Anders Behring Breivik says even he is "shocked by many of the things I have written" over the nearly six years he's spent in Skien prison for his 2011 massacre of 77 people. The Norwegian neo-Nazi says he's become "stranger" and "a lot more radical" since his crimes, but that's no reason to keep him isolated. In fact, Breivik says solitary confinement is to blame, per Reuters. "I've sat in a cell 23 hours a day" with no one to criticize or correct his ideas, Breivik said Thursday during a state appeal of a 2016 ruling that deemed Breivik's isolation "inhuman." But attorney general Fredrik Sejersted told a judge—who earlier received a Nazi salute from Breivik, per the Independent—that Breivik only hopes to spread his ideology to other inmates.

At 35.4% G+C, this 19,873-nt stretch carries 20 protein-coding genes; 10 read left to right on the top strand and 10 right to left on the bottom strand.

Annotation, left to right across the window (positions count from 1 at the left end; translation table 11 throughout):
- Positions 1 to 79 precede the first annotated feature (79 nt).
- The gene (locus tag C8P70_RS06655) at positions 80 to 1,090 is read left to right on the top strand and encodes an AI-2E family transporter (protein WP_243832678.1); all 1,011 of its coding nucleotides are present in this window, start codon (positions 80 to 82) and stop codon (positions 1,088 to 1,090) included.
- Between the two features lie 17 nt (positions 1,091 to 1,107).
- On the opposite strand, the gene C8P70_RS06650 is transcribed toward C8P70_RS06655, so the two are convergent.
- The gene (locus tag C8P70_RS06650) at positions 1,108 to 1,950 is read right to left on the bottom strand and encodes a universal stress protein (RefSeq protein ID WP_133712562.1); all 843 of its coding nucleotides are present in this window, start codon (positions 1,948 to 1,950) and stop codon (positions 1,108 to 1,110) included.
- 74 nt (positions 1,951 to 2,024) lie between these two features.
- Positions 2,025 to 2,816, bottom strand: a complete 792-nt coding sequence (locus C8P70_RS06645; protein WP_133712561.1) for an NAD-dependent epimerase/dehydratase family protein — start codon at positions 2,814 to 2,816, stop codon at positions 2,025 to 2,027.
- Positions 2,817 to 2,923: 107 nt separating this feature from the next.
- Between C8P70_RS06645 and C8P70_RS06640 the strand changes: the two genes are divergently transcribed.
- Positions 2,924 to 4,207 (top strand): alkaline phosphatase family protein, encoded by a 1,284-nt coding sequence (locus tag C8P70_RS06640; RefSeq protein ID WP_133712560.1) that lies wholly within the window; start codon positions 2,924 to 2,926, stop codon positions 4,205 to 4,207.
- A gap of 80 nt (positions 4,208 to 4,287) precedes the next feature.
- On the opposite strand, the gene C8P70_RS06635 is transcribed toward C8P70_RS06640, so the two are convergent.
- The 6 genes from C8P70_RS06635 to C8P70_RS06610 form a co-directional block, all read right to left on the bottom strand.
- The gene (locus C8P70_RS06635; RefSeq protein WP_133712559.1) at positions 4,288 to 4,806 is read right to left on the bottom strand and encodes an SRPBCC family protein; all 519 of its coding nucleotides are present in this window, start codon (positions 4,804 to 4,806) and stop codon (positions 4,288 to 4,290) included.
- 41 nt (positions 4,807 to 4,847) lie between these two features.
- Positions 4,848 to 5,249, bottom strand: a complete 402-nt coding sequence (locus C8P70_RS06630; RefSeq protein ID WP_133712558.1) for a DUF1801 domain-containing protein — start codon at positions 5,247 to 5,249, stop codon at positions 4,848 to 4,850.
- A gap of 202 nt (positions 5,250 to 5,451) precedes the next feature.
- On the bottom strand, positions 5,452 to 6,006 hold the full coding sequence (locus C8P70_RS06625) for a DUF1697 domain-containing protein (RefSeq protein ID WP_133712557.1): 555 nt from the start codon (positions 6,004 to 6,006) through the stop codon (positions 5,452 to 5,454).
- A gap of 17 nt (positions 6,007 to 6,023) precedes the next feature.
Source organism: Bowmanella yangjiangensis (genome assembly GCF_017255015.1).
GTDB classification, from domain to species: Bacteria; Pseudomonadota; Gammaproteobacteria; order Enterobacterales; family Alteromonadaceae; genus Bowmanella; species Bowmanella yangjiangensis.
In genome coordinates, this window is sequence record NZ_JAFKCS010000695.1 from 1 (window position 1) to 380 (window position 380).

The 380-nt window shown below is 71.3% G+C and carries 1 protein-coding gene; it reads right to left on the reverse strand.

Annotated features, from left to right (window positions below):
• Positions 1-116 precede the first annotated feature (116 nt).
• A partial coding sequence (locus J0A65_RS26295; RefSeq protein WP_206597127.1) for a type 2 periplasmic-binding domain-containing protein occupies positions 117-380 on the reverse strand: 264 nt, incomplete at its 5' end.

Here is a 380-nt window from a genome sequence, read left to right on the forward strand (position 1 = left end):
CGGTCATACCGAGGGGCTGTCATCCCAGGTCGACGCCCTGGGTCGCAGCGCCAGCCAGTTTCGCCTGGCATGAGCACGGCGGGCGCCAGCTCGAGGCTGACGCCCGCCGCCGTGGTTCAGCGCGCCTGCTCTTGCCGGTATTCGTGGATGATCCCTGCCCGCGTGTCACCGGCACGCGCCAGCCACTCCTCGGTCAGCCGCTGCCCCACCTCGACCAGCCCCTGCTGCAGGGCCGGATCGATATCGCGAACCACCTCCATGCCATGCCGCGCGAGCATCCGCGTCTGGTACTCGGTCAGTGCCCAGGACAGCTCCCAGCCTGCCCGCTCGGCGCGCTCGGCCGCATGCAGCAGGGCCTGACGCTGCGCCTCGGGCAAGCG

Solitary confinement keeps Breivik from doing just that. And though he's also subject to frequent strip searches, Brevik—described as Norway's most expensive prisoner—is still treated better than many other criminals, Sejersted says. He's kept in a three-room cell with a personal gym, TV, PlayStation, computer (but no Internet access), books and newspapers "to compensate for the fact that he cannot make contact with other inmates," says Sejersted. "That is far from violating human rights." Breivik's lawyer, however, says his client's isolated treatment not only violates the European Convention on Human Rights but has also made Brevik "mentally vulnerable," per the Local. A decision is expected next month. (Read more Anders Behring Breivik stories.)